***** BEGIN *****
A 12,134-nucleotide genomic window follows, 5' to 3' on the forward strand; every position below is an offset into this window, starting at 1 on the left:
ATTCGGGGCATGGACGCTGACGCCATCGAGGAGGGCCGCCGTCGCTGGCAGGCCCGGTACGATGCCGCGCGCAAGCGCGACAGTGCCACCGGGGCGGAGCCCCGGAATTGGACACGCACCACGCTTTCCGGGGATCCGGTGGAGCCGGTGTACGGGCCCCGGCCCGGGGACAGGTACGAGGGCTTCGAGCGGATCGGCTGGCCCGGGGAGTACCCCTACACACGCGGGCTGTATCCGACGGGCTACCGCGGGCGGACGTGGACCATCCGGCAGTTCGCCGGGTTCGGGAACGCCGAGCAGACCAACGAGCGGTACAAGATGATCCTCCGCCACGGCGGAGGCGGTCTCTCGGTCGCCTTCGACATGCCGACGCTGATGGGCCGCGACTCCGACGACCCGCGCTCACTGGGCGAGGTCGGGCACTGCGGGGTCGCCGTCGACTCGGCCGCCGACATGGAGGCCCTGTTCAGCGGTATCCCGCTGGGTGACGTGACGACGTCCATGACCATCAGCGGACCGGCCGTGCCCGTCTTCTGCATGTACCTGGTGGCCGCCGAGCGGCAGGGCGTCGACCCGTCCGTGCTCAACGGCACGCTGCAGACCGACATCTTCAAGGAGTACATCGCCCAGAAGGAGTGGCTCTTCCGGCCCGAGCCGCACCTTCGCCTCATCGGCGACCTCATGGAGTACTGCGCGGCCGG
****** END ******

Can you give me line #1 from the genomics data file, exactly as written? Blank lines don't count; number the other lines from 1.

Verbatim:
A 12,134-nucleotide genomic window follows, 5' to 3' on the forward strand; every position below is an offset into this window, starting at 1 on the left: